Rudi tittered and shook when the American tough confessed the panic that had risen in him as he was ambushed by the din of the howling Peruvian night.  His mind could not reconcile the darkness with the teeming metropolis he was hearing around him.  The old man fell laughing at Ted’s admission that he had fired his pistol blindly into the bush hoping to kill every scurrying phantom, until he ran out of ammunition many hours before dawn.  Margareta, who’d appeared asleep for an hour, sat up and laughed openly.  Ted applied his most menacing barfight visage to her corner of the room.  The woman was unaffected.  Ted began to stew silently and Rudi was forced to retake the reigns of the conversation.  Rudi stared through his front door and began to recall yet another chapter of his harsh history, but Ted was no longer listening to his host.  He was instead blearily staring Margareta down, trying to show her who she was laughing at.  He’d killed, she shouldn’t doubt.  He’d killed for a living and been given medals for it.  Even an ignorant jungle squaw like her should be able to see he was a killer…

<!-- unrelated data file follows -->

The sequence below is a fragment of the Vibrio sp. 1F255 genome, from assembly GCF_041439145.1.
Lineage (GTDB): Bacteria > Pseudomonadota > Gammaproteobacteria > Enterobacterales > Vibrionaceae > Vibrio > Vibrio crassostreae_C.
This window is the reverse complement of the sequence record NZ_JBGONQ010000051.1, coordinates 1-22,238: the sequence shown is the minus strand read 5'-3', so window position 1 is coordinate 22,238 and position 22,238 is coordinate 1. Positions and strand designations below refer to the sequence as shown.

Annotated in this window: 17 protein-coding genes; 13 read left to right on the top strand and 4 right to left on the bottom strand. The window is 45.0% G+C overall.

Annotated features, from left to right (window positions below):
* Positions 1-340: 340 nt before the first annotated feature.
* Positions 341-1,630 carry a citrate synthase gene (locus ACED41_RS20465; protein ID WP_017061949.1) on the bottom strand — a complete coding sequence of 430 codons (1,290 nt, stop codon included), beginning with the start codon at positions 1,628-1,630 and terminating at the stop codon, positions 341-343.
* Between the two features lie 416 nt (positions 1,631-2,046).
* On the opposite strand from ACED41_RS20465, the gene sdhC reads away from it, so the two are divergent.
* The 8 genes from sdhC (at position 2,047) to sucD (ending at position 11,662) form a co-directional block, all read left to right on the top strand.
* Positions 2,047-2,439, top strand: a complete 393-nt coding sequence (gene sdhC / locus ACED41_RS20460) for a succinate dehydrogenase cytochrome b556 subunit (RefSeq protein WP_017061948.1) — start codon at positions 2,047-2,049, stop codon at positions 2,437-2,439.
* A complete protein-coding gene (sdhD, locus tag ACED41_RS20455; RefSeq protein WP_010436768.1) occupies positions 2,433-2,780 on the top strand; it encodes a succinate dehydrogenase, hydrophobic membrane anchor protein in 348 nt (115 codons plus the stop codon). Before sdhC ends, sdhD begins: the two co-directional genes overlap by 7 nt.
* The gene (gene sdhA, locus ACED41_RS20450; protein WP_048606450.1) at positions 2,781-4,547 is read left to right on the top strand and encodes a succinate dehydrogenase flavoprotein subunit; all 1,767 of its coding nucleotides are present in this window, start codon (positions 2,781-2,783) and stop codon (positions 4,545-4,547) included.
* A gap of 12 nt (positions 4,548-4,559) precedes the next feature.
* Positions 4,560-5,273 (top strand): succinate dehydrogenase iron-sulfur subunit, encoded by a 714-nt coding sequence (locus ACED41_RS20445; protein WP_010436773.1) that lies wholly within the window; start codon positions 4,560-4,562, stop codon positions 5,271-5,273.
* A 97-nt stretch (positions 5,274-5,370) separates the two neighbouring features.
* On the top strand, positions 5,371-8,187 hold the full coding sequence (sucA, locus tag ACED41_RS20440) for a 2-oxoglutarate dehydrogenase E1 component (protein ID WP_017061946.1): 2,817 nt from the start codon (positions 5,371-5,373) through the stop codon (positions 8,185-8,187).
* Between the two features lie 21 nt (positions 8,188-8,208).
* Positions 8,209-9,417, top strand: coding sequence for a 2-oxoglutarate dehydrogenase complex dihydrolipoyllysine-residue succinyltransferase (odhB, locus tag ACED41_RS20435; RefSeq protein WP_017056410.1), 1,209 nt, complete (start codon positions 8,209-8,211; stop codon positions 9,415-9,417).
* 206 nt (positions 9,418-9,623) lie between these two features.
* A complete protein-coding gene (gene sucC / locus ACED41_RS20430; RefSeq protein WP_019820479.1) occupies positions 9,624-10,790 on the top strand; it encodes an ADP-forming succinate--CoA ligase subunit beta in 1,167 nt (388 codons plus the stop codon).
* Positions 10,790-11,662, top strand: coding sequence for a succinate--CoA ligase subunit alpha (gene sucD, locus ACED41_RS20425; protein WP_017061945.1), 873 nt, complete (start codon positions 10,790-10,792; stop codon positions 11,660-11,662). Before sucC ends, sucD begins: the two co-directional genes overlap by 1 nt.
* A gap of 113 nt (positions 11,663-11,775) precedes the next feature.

In his anger and humiliation his eyes were fixed on Rudi’s rifle.  Its coquettish gleaming entranced him.  It was quite a piece.  Some geek collector in LA would fall all over himself for it, he was sure.  Rudi noticed his fascination.  “We fill your pistola tomorrow, Ready Teddy, if rains let us.  No worry.”  Ted was skeptical of this conditional promise.

“Rains?”  He hadn’t seen a single cloud since he’d stepped off the plane.  “You get the Weather Channel up here?”  He laughed sarcastically.

Rudi was unphased.  “Soleese told me.”

“Soleese?”

“SOLEEEESE!”  Rudi jumped to his feet, his face crazy.  He grabbed an iron pot from the counter and flung it against the back wall.  The crash of the pot was answered by a panicked hun-haww from outside.  “Soleese,” said Rudi calmly.  He sat back down.  “Soleese limped today.  The rains will come.”  They sat in silence for several minutes.